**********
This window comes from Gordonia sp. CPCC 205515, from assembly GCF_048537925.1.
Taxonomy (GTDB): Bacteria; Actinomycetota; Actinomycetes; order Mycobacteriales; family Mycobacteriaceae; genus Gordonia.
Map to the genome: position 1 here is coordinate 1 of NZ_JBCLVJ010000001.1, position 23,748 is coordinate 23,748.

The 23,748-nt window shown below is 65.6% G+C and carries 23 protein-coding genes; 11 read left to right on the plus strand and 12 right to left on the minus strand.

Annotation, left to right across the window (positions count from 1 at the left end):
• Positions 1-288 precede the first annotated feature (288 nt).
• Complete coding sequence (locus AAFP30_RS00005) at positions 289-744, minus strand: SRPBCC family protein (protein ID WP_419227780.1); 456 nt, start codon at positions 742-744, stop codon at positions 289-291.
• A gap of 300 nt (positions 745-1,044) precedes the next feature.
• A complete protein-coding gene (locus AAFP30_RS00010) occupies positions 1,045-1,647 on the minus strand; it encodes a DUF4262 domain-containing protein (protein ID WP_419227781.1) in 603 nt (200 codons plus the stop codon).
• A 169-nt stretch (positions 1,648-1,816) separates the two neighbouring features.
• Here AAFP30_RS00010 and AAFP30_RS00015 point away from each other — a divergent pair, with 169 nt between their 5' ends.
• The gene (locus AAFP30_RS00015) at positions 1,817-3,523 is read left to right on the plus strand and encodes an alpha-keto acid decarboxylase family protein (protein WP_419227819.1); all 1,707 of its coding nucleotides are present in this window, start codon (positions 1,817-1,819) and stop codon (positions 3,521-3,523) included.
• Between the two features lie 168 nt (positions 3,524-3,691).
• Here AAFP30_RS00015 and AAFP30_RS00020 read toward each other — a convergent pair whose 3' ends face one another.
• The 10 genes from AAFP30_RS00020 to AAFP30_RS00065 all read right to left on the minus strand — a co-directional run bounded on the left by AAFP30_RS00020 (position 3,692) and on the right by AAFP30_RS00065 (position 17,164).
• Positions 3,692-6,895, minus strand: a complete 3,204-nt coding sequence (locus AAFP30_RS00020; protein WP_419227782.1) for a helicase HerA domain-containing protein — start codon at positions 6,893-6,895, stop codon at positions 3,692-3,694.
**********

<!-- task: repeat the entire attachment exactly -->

This window comes from Gordonia sp. CPCC 205515, from assembly GCF_048537925.1.
Taxonomy (GTDB): Bacteria; Actinomycetota; Actinomycetes; order Mycobacteriales; family Mycobacteriaceae; genus Gordonia.
Map to the genome: position 1 here is coordinate 1 of NZ_JBCLVJ010000001.1, position 23,748 is coordinate 23,748.

The 23,748-nt window shown below is 65.6% G+C and carries 23 protein-coding genes; 11 read left to right on the plus strand and 12 right to left on the minus strand.

Annotation, left to right across the window (positions count from 1 at the left end):
• Positions 1-288 precede the first annotated feature (288 nt).
• Complete coding sequence (locus AAFP30_RS00005) at positions 289-744, minus strand: SRPBCC family protein (protein ID WP_419227780.1); 456 nt, start codon at positions 742-744, stop codon at positions 289-291.
• A gap of 300 nt (positions 745-1,044) precedes the next feature.
• A complete protein-coding gene (locus AAFP30_RS00010) occupies positions 1,045-1,647 on the minus strand; it encodes a DUF4262 domain-containing protein (protein ID WP_419227781.1) in 603 nt (200 codons plus the stop codon).
• A 169-nt stretch (positions 1,648-1,816) separates the two neighbouring features.
• Here AAFP30_RS00010 and AAFP30_RS00015 point away from each other — a divergent pair, with 169 nt between their 5' ends.
• The gene (locus AAFP30_RS00015) at positions 1,817-3,523 is read left to right on the plus strand and encodes an alpha-keto acid decarboxylase family protein (protein WP_419227819.1); all 1,707 of its coding nucleotides are present in this window, start codon (positions 1,817-1,819) and stop codon (positions 3,521-3,523) included.
• Between the two features lie 168 nt (positions 3,524-3,691).
• Here AAFP30_RS00015 and AAFP30_RS00020 read toward each other — a convergent pair whose 3' ends face one another.
• The 10 genes from AAFP30_RS00020 to AAFP30_RS00065 all read right to left on the minus strand — a co-directional run bounded on the left by AAFP30_RS00020 (position 3,692) and on the right by AAFP30_RS00065 (position 17,164).
• Positions 3,692-6,895, minus strand: a complete 3,204-nt coding sequence (locus AAFP30_RS00020; protein WP_419227782.1) for a helicase HerA domain-containing protein — start codon at positions 6,893-6,895, stop codon at positions 3,692-3,694.